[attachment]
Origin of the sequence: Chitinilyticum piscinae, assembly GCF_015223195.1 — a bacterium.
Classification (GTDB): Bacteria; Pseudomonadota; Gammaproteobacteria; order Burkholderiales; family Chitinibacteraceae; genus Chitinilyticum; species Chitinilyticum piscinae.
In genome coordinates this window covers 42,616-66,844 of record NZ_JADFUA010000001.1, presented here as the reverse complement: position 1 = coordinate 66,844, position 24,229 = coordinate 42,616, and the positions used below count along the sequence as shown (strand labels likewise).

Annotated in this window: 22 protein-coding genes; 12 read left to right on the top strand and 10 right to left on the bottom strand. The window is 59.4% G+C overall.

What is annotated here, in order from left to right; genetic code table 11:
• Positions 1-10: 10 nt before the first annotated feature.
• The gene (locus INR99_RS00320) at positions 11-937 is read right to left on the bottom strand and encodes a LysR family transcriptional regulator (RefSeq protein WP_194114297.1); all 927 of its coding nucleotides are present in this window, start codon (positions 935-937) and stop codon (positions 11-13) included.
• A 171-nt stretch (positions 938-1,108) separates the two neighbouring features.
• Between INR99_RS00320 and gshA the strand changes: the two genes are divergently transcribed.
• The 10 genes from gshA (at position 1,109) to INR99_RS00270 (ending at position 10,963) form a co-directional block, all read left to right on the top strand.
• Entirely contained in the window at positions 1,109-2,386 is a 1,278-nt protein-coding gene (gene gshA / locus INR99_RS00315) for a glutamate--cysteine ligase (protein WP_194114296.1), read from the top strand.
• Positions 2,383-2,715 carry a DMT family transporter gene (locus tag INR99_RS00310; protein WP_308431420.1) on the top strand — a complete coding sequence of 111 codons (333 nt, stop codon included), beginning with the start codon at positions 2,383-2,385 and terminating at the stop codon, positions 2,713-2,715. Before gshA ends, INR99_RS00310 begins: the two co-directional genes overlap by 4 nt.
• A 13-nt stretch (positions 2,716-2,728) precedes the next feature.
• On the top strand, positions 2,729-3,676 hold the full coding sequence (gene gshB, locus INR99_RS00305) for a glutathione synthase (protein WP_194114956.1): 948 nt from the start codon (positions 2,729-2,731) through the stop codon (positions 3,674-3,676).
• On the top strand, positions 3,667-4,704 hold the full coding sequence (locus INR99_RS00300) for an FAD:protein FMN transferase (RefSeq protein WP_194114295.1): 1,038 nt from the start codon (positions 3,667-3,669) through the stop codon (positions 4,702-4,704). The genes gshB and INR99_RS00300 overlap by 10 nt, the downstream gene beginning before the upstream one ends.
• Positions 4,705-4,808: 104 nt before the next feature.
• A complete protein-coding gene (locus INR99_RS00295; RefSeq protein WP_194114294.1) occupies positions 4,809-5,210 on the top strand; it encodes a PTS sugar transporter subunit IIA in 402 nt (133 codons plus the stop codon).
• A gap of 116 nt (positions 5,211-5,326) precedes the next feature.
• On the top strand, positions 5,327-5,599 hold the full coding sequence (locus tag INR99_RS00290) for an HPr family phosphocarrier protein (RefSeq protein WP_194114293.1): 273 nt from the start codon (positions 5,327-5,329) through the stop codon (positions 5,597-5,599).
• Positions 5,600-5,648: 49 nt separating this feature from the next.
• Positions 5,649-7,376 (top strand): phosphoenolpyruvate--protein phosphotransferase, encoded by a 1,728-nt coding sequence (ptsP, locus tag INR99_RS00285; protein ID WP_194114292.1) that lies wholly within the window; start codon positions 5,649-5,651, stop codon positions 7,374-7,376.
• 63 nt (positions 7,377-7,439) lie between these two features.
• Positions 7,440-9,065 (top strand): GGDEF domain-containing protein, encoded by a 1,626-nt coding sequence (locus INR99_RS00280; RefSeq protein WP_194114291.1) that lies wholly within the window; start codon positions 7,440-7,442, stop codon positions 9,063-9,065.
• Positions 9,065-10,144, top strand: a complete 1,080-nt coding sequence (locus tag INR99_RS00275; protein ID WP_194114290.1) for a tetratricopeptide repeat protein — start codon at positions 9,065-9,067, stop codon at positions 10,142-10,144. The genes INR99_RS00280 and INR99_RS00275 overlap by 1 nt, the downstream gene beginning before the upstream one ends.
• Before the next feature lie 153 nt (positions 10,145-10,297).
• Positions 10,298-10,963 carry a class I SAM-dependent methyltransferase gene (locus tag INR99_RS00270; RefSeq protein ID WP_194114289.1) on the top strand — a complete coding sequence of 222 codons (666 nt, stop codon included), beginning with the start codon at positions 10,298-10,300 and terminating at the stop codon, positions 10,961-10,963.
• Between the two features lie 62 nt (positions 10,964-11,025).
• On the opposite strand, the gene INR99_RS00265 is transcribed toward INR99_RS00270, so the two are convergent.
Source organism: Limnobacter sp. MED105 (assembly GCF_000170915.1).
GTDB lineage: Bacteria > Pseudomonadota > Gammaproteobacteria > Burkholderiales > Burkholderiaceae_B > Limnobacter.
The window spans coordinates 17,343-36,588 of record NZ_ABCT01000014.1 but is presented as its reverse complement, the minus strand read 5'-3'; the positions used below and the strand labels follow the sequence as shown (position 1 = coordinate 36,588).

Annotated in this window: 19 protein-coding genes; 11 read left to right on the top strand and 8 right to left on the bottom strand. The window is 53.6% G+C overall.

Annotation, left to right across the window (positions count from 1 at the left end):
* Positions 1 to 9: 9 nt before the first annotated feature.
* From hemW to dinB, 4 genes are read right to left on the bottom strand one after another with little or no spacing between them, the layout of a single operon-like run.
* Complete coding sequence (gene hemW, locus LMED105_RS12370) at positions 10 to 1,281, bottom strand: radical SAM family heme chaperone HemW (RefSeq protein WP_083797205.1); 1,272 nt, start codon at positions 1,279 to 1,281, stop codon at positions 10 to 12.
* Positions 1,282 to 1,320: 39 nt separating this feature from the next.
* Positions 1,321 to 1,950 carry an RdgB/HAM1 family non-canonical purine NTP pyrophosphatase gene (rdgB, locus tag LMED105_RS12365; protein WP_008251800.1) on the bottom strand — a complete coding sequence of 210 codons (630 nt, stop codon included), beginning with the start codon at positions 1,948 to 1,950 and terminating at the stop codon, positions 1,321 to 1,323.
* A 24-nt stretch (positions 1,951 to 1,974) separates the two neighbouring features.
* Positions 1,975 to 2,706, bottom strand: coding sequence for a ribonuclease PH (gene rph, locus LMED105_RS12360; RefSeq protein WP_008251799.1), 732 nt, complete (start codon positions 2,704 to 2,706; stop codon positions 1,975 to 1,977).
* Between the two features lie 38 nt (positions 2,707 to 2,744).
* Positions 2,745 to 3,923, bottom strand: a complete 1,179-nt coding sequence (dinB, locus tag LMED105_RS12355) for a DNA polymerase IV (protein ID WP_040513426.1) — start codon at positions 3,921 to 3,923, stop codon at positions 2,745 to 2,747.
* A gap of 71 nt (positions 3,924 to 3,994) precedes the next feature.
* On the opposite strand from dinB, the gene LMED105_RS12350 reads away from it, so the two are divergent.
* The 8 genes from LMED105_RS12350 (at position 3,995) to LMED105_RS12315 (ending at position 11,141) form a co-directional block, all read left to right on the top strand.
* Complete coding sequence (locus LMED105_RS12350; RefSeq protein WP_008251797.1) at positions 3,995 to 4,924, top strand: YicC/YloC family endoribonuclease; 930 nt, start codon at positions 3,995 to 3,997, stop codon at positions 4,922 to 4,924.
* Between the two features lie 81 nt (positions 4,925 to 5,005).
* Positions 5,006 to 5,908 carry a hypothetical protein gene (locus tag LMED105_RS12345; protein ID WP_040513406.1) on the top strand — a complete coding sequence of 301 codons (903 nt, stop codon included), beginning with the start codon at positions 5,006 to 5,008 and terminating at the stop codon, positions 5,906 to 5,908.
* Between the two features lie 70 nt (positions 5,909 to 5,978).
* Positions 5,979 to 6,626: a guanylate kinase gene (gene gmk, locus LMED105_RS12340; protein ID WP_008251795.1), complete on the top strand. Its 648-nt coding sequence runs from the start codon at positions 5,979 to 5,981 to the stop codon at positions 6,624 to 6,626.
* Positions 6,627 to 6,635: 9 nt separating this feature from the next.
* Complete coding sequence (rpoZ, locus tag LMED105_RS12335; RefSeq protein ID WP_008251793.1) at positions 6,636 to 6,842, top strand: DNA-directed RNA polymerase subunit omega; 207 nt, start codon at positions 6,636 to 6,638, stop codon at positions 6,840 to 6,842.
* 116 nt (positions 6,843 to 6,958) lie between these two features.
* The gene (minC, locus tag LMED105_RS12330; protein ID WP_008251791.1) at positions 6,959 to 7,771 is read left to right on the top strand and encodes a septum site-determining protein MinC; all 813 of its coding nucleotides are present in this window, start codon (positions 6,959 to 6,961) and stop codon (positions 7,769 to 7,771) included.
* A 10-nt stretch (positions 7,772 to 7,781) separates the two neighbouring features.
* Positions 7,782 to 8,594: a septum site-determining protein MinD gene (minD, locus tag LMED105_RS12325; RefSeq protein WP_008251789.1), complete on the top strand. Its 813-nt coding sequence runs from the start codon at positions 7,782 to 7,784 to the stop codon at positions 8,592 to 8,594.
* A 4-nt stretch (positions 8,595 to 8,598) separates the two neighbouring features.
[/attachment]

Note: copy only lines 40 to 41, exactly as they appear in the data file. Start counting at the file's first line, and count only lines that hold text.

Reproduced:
* Positions 1,975 to 2,706, bottom strand: coding sequence for a ribonuclease PH (gene rph, locus LMED105_RS12360; RefSeq protein WP_008251799.1), 732 nt, complete (start codon positions 2,704 to 2,706; stop codon positions 1,975 to 1,977).
* Between the two features lie 38 nt (positions 2,707 to 2,744).